Wife’s Failure to Cooperate With Parenting Time Results In Transfer Of Custody To Father
- September 16, 2014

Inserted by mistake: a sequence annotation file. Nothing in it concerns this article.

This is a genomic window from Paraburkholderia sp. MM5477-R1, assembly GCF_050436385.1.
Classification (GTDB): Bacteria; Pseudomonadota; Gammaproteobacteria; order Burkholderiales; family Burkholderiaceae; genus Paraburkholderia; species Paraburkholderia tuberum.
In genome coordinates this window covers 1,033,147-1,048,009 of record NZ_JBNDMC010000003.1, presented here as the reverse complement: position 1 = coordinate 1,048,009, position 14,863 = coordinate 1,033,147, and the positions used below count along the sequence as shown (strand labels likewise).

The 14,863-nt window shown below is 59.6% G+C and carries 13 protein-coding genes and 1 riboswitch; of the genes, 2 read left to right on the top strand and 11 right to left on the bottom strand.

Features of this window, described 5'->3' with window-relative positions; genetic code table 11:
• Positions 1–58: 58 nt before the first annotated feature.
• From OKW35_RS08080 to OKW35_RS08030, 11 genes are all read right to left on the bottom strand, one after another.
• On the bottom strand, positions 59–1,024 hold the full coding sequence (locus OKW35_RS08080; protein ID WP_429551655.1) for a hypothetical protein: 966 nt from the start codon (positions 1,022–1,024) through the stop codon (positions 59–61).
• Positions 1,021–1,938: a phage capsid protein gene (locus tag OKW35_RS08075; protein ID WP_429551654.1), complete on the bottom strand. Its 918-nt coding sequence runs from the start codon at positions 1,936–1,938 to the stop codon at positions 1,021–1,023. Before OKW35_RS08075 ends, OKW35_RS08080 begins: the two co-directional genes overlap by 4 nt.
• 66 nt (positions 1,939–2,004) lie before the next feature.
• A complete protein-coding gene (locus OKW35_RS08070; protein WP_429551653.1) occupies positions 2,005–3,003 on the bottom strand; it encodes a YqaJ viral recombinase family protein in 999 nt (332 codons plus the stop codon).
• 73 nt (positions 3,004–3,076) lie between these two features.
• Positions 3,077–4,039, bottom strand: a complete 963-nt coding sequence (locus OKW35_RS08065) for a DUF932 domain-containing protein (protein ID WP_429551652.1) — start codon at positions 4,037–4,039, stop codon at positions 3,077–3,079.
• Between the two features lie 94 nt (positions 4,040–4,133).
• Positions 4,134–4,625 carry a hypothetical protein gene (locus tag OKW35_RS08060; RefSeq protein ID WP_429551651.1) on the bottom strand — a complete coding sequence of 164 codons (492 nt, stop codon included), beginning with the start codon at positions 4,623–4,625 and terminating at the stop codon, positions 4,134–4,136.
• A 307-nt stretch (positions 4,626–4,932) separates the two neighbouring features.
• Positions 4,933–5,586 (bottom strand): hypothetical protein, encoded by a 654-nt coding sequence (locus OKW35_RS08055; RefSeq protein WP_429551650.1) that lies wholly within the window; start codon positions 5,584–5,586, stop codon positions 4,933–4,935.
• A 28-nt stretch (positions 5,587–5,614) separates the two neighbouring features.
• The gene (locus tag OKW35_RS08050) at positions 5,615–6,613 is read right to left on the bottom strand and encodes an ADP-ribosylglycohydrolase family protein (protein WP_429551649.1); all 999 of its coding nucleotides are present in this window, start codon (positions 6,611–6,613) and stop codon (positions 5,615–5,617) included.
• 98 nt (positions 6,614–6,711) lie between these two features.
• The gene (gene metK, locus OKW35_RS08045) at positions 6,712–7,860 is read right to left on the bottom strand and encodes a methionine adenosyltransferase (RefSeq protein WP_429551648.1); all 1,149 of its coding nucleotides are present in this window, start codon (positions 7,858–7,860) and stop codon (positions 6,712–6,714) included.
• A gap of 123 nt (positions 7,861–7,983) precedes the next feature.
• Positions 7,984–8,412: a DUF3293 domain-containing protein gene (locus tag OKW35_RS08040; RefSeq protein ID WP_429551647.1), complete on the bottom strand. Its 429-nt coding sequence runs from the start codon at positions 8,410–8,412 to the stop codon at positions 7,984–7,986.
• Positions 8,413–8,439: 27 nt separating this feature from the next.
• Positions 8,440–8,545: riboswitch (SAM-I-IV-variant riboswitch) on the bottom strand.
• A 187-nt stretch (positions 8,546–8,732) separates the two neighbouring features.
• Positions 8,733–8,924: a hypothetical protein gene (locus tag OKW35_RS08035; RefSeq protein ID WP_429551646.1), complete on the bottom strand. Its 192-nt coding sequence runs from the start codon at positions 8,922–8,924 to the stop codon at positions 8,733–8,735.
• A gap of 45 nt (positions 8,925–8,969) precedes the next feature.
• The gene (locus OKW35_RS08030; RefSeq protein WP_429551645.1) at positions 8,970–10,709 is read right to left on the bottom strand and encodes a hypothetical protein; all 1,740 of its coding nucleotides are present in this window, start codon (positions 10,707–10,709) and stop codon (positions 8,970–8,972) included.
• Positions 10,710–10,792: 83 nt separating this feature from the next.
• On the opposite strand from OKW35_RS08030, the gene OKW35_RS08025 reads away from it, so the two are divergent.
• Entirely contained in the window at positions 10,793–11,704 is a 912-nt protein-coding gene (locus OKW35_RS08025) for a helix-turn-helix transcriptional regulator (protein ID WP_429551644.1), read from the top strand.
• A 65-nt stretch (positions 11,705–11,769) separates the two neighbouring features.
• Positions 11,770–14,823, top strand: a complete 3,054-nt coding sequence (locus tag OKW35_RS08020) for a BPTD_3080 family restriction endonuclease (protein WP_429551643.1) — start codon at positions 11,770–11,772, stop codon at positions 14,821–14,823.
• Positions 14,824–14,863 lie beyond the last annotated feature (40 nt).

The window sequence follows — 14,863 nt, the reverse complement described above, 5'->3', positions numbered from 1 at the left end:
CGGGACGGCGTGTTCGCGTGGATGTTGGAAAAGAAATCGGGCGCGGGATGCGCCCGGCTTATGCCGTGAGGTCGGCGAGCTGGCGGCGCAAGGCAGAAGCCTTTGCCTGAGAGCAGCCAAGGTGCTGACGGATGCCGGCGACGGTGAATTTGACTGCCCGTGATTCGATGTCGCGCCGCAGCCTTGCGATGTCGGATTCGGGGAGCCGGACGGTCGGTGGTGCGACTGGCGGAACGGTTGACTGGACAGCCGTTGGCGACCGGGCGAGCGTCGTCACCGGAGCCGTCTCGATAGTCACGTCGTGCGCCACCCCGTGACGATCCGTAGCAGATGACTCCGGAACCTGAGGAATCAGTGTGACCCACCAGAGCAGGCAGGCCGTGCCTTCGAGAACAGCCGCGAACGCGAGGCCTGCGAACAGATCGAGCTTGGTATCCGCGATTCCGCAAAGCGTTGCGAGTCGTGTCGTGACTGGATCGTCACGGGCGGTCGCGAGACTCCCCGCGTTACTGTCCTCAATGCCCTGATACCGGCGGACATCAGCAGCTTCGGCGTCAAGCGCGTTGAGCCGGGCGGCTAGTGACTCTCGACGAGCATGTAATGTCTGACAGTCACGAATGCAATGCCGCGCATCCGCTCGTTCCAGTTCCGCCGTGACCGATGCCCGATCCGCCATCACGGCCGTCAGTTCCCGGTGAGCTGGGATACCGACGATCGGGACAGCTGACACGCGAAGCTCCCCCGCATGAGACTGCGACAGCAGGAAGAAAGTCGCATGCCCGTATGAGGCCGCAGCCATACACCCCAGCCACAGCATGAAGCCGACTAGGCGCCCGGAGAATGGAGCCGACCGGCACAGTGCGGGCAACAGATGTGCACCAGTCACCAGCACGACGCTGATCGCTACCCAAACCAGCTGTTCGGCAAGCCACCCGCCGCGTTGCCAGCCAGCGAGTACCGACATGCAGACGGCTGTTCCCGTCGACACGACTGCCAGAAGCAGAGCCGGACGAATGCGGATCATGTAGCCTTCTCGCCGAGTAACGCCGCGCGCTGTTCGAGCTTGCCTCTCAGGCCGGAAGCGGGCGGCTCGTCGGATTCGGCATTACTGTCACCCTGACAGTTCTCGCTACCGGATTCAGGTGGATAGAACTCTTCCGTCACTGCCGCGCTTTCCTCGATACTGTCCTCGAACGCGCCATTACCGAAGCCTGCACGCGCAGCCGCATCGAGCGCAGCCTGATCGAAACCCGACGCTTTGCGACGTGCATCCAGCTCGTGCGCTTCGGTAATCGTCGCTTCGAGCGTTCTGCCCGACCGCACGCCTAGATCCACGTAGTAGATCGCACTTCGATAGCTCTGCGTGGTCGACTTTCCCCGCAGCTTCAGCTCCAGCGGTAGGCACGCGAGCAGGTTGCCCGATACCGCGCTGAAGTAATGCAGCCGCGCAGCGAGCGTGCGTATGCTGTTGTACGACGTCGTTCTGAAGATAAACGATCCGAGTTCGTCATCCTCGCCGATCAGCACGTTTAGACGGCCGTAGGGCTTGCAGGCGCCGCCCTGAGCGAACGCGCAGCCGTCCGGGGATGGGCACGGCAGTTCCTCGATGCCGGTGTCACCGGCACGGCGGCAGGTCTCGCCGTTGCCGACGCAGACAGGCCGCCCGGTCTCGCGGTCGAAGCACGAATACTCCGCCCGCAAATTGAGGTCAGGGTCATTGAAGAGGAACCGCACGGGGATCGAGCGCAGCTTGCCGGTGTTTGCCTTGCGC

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In the recent Appellate Division case, I.O. v. M.C., the Defendant M.C. appealed from a 2013 Family Court Order that transferred legal and residential custody of her son Mark, to his father, the Plaintiff, and temporarily restricted her parenting time to one hour of supervised parenting time a week because she failed to cooperate with prior Court Orders. The Appellate Division affirmed the decision of the Family Court. The parties in this case were never legally married. After dating the Plaintiff for a couple of years, the Defendant gave birth to Mark in 2003. The Plaintiff contends that from the moment of Mark’s birth he and the Defendant have engaged in routine disagreements about his role in Mark’s life. The Plaintiff claims that the Defendant always believed that he should not participate in Mark’s life and therefore she attempted to control every aspect of the child’s life by herself. In 2005, the Plaintiff made an application to the court to determine custody and child support because the Defendant would not allow him any parenting time. Subsequently, the parties entered into a consent order that included a parenting time schedule and an agreement to attend family counseling. The Plaintiff alleged that the Defendant disregarded the agreement soon thereafter. Due to this, the Family Court appointed Marcy Pasternak, Psy.D. to be a parenting coordinator in the case. In 2006, the Plaintiff filed a Motion to enforce the parenting time order and require the Defendant to attend parenting sessions with Dr. Pasternak. Years of unsuccessful efforts by more than one Family Court judge to maintain residential custody with the Defendant while allowing the Plaintiff to successfully co-parent ensued. The Defendant signed many Consent Orders that directed that she would cooperate in co-parenting with the Plaintiff, but she failed to follow through with anything. In 2013, based upon an application by the Plaintiff, a Family Court judge found that the Plaintiff had proved a change in circumstances that were detrimental to Mark’s best interests. The judge analyzed the applicable factors of N.J.S.A. 9:2-4 in arriving at his decision to transfer custody to the Plaintiff. The current appeal followed. On appeal, the Defendant argued that the Family Court judge erred in transferring sole custody to the Plaintiff because he based his opinion on erroneous facts that she refused to co-parent. According to the Appellate Court, a party who seeks modification of a judgment or order regarding custody or visitation “must meet the burden of showing changed circumstances and that the agreement is [no longer] in the best interests of the child.” Abouzahr v. Matera-Abouzahr, 361 N.J. Super. 135, 152 (App. Div. 2003). This issue of such a modification is two-fold and sequential. Faucett v. Vasquez, 411 N.J. Super. 108, 127 (App. Div. 2009). The party who seeks modification of a custody arrangement must “first make a prima facie showing . . . that a genuine issue of fact exists bearing upon a critical question such as the best interests of the child . . . Once a prima facie showing is made, [the party] is entitled to a plenary hearing to resolve the disputed facts.” Faucett, 411 N.J. Super. at 127. The trier of fact also must consider the factors found in N.J.S.A. 9:2-4. The Appellate Court affirmed the decision of the lower court citing that the goal is to “assure [the Plaintiff] frequent and continuing contact with both parents.” N.J.S.A. 9:2-4. Nevertheless, that goal can only be achieved if both parents understand that the other has a fundamental right to the care of their child and the Defendant has consistently ignored orders of the court that allow the Plaintiff access to the parties’ child. Child custody and parenting time cases are of the most emotional and difficult cases in all of family law. If you anticipate that you may want to petition the court for a modification of your current child custody arrangement it is critical that you seek out the advice of an experienced attorney before moving forward. For more information about child custody, parenting time, child support, or other family law matters in New Jersey visit DarlingFirm.com. This blog is for informational purposes and in no way is intended to replace the advice of an attorney.